Skip to main content
main-content

01.12.2014 | Review | Ausgabe 1/2014 Open Access

Orphanet Journal of Rare Diseases 1/2014

Pathognomonic oral profile of Enamel Renal Syndrome (ERS) caused by recessive FAM20A mutations

Zeitschrift:
Orphanet Journal of Rare Diseases > Ausgabe 1/2014
Autoren:
Muriel de la Dure-Molla, Mickael Quentric, Paulo Marcio Yamaguti, Ana-Carolina Acevedo, Alan J Mighell, Miikka Vikkula, Mathilde Huckert, Ariane Berdal, Agnes Bloch-Zupan
Wichtige Hinweise

Electronic supplementary material

The online version of this article (doi:10.​1186/​1750-1172-9-84) contains supplementary material, which is available to authorized users.
Ariane Berdal and Agnes Bloch-Zupan contributed equally to this work.

Competing interests

The authors declare that they have no competing interests.

Authors’ contributions

MDM, MQ, ACA, wrote the manuscript. AM, MV, AB, ABZ, MU contributed towards the revision of the manuscript. All authors read and approved the final manuscript. MU and MQ explored the genotype of AI patients.

Abstract

Amelogenesis imperfecta (AI) is a genetically and clinically heterogeneous group of inherited dental enamel defects. Commonly described as an isolated trait, it may be observed concomitantly with other orodental and/or systemic features such as nephrocalcinosis in Enamel Renal Syndrome (ERS, MIM#204690), or gingival hyperplasia in Amelogenesis Imperfecta and Gingival Fibromatosis Syndrome (AIGFS, MIM#614253). Patients affected by ERS/AIGFS present a distinctive orodental phenotype consisting of generalized hypoplastic AI affecting both the primary and permanent dentition, delayed tooth eruption, pulp stones, hyperplastic dental follicles, and gingival hyperplasia with variable severity and calcified nodules. Renal exam reveals a nephrocalcinosis which is asymptomatic in children affected by ERS. FAM20A recessive mutations are responsible for both syndromes. We suggest that AIGFS and ERS are in fact descriptions of the same syndrome, but that the kidney phenotype has not always been investigated fully in AIGFS. The aim of this review is to highlight the distinctive and specific orodental features of patients with recessive mutations in FAM20A. We propose ERS to be the preferred term for all the phenotypes arising from recessive FAM20A mutations. A differential diagnosis has to be made with other forms of AI, isolated or syndromic, where only a subset of the clinical signs may be shared. When ERS is suspected, the patient should be assessed by a dentist, nephrologist and clinical geneticist. Confirmed cases require long-term follow-up. Management of the orodental aspects can be extremely challenging and requires the input of multi-disciplinary specialized dental team, especially when there are multiple unerupted teeth.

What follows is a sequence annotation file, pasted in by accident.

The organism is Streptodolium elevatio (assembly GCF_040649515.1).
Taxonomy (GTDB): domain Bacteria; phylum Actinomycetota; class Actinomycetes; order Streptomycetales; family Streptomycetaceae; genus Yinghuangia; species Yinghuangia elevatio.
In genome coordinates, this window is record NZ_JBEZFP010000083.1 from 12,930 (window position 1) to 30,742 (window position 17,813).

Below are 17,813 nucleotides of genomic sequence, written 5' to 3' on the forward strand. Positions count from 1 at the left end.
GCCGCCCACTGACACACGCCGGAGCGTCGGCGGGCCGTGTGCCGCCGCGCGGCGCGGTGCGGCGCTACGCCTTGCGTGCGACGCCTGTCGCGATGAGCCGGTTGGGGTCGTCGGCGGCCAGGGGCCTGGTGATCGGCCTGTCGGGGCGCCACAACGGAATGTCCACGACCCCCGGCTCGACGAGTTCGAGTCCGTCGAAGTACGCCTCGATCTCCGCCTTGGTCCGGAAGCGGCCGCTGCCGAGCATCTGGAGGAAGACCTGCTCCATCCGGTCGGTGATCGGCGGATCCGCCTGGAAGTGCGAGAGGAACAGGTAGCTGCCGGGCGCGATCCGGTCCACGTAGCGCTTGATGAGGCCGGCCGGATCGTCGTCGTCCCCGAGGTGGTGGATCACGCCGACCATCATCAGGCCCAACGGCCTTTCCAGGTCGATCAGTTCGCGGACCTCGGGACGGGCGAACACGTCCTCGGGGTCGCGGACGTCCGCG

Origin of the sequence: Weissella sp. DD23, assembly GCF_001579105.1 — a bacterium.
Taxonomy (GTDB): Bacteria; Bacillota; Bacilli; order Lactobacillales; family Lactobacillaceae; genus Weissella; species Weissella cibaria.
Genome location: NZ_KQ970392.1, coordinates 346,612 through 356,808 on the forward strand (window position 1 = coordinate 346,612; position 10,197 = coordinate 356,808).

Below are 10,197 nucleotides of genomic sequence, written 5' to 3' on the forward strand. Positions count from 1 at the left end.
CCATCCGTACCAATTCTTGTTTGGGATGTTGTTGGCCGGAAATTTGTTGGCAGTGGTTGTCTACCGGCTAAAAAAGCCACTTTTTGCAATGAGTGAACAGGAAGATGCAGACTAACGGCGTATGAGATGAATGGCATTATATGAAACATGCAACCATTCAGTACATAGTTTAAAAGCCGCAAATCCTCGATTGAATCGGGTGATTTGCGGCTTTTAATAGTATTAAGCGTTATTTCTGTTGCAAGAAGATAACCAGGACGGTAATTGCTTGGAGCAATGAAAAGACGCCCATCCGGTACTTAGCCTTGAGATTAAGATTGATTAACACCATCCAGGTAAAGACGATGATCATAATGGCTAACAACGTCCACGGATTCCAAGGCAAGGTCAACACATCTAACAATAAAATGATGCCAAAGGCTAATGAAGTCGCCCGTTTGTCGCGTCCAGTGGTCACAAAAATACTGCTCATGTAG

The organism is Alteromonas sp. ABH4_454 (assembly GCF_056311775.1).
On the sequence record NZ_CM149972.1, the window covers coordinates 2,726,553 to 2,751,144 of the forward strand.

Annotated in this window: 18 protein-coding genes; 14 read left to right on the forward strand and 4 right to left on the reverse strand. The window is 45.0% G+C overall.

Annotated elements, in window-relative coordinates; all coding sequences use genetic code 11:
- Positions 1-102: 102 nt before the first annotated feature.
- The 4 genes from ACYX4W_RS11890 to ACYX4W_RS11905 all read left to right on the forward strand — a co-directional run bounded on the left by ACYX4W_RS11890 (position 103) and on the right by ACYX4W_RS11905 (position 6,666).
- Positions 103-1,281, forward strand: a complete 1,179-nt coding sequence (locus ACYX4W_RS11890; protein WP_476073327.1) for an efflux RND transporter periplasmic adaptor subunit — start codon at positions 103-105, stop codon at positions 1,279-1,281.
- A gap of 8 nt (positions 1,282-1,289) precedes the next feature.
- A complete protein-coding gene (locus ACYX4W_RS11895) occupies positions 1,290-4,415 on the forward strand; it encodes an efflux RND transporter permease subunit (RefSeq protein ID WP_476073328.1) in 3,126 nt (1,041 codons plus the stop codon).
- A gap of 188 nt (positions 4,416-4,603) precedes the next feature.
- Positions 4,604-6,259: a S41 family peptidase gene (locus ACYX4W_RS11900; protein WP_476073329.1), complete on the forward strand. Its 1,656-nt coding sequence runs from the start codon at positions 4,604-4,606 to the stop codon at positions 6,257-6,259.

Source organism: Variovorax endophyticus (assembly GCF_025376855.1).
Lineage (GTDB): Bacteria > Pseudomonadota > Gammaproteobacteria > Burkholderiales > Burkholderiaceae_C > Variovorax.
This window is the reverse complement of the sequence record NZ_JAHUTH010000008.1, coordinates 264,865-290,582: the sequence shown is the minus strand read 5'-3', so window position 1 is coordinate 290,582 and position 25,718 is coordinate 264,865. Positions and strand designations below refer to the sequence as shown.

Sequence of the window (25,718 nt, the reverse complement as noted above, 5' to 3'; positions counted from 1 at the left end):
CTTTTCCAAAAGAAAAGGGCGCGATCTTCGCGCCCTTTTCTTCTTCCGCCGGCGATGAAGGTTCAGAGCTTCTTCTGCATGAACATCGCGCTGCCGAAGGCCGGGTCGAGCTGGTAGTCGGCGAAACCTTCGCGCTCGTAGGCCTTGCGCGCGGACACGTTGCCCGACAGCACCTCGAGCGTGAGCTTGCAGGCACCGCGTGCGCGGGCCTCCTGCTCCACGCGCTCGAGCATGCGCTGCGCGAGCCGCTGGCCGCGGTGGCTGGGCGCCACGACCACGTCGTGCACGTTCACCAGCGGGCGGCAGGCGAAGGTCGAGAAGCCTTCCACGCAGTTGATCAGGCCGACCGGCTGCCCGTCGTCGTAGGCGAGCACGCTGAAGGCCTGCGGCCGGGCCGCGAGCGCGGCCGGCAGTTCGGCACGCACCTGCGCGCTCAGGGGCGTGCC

Zusatzmaterial
Additional file 1:Detailed description of oral phenotype of reported cases with clinical features potentially describing Enamel Renal Syndrome.(PDF 386 KB)
13023_2014_770_MOESM1_ESM.pdf
Authors’ original file for figure 1
13023_2014_770_MOESM2_ESM.tif
Authors’ original file for figure 2
13023_2014_770_MOESM3_ESM.tif
Authors’ original file for figure 3
13023_2014_770_MOESM4_ESM.tif
Authors’ original file for figure 4
13023_2014_770_MOESM5_ESM.tif
Authors’ original file for figure 6
13023_2014_770_MOESM6_ESM.pdf
Literatur
Über diesen Artikel

Weitere Artikel der Ausgabe 1/2014

Orphanet Journal of Rare Diseases 1/2014 Zur Ausgabe

Reviewer Acknowledgement

Reviewer acknowledgement 2014